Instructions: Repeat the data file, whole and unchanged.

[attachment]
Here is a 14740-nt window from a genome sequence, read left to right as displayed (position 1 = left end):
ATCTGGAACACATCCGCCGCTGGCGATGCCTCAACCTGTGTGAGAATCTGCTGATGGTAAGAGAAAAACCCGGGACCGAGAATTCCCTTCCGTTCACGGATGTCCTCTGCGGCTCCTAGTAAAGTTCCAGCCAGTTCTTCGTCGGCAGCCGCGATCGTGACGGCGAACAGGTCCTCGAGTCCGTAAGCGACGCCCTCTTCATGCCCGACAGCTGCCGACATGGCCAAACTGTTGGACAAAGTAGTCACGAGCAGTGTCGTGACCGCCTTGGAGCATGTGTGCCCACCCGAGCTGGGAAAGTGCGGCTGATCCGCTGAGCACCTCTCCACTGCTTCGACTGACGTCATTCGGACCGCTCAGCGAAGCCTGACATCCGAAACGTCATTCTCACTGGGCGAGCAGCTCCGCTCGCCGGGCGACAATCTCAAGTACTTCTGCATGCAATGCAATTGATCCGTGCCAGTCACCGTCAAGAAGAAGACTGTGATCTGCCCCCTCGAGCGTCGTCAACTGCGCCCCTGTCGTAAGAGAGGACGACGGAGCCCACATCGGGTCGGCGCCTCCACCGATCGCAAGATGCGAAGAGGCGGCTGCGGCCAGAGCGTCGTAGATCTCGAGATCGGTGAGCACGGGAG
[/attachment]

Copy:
Here is a 14740-nt window from a genome sequence, read left to right as displayed (position 1 = left end):
ATCTGGAACACATCCGCCGCTGGCGATGCCTCAACCTGTGTGAGAATCTGCTGATGGTAAGAGAAAAACCCGGGACCGAGAATTCCCTTCCGTTCACGGATGTCCTCTGCGGCTCCTAGTAAAGTTCCAGCCAGTTCTTCGTCGGCAGCCGCGATCGTGACGGCGAACAGGTCCTCGAGTCCGTAAGCGACGCCCTCTTCATGCCCGACAGCTGCCGACATGGCCAAACTGTTGGACAAAGTAGTCACGAGCAGTGTCGTGACCGCCTTGGAGCATGTGTGCCCACCCGAGCTGGGAAAGTGCGGCTGATCCGCTGAGCACCTCTCCACTGCTTCGACTGACGTCATTCGGACCGCTCAGCGAAGCCTGACATCCGAAACGTCATTCTCACTGGGCGAGCAGCTCCGCTCGCCGGGCGACAATCTCAAGTACTTCTGCATGCAATGCAATTGATCCGTGCCAGTCACCGTCAAGAAGAAGACTGTGATCTGCCCCCTCGAGCGTCGTCAACTGCGCCCCTGTCGTAAGAGAGGACGACGGAGCCCACATCGGGTCGGCGCCTCCACCGATCGCAAGATGCGAAGAGGCGGCTGCGGCCAGAGCGTCGTAGATCTCGAGATCGGTGAGCACGGGAG